Give an inch, they take a mile. Anyone who's worked with customers is aware of that: with certain customers (not many, thank goodness), answering more than the absolute minimum of questions will generate more questions, of the "Well, what about..." variety, and it keeps growing like topsy on Jenga: clingy and wobbly and likely to collapse. (That's the weirdest analogy I've come up with lately.)
I spent nearly nine minutes on the phone with someone needing to get from Point A to Point B via Transit Leg 1, Transit Leg 2, and Transit Leg 3. She actually knew most of what she needed to do, but was hung up on how to get from Leg 2 to Leg 3. And she was asking questions based on what two particular bus routes usually do, but one of those routes is cancelled for the day and the other one is detoured (and she knew this), so why was she using those for references? At one point we were going around in circles enough that I finally asked "Ma'am, ask me your question again; I want to be sure I'm actually answering your question, because I don't think I am answering your question." A litte bit of straightening out later, I brought up an online map of downtown Portland and told her the simplest way I could think of to get from Leg 2 to Leg 3, which involved walking seven blocks. "That's a long walk," she said. "They're short blocks," I said. I added that she would be near the Hawthorne Bridge, "and that's your landmark." "Well, what about when..." and she was back to asking about the bus routes that didn't matter today anyway.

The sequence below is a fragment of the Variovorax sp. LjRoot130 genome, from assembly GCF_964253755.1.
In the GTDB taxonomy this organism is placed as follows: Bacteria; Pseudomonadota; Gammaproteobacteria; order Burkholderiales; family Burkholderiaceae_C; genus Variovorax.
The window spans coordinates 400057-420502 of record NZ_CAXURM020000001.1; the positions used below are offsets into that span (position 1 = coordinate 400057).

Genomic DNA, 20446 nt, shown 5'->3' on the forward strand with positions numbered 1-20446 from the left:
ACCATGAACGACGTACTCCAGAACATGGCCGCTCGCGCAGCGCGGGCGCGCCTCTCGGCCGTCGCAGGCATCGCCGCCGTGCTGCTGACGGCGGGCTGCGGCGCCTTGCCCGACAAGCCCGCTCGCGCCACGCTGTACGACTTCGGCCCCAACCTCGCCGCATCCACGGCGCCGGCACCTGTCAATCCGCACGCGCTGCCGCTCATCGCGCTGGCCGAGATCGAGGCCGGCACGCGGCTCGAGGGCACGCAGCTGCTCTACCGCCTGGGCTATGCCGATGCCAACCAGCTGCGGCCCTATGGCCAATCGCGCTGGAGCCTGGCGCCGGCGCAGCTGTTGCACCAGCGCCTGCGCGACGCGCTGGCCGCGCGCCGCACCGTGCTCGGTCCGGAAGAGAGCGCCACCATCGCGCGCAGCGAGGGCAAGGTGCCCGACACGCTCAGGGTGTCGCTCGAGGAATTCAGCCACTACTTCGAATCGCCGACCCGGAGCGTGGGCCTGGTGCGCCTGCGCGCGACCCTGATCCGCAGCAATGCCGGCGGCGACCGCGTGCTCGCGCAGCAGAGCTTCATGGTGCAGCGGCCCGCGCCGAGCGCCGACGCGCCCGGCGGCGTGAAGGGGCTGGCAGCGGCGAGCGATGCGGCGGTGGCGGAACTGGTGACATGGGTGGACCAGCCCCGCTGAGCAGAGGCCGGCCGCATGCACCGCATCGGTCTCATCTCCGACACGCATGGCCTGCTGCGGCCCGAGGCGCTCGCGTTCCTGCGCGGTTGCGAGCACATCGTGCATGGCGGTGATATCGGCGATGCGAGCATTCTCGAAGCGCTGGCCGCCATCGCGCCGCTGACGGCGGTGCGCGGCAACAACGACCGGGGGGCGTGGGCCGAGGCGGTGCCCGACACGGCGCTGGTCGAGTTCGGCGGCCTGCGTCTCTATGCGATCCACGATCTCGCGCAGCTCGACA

*headdesk* I actually headdesked. I rarely actually headdesk. (I love that the Net has made "headdesk" one word.)
I wanted to tell her "Where's your sense of adventure? Walk! Pretend you're in Dr. Zhivago! Seven blocks in Portland is nothing! Do what you already know what to do and you'll see the Hawthorne Bridge! You'll want to head towards the Hawthorne Bridge. Please tell me you actually recognize the Hawthorne Bridge. It's one of the most iconic bridges in Portland. It starred in a movie. (A bad one, but still.) You already know 90% of what you need to know to get to where you want to go, you can figure out how to get there!"
And what I should've said was: "This line's open, that line's open, that other line's open. That's what you need. Figure it out from there."
I now vow not to still worry that maybe she got lost in the black hole that's apparently the part of downtown where she'd have to walk.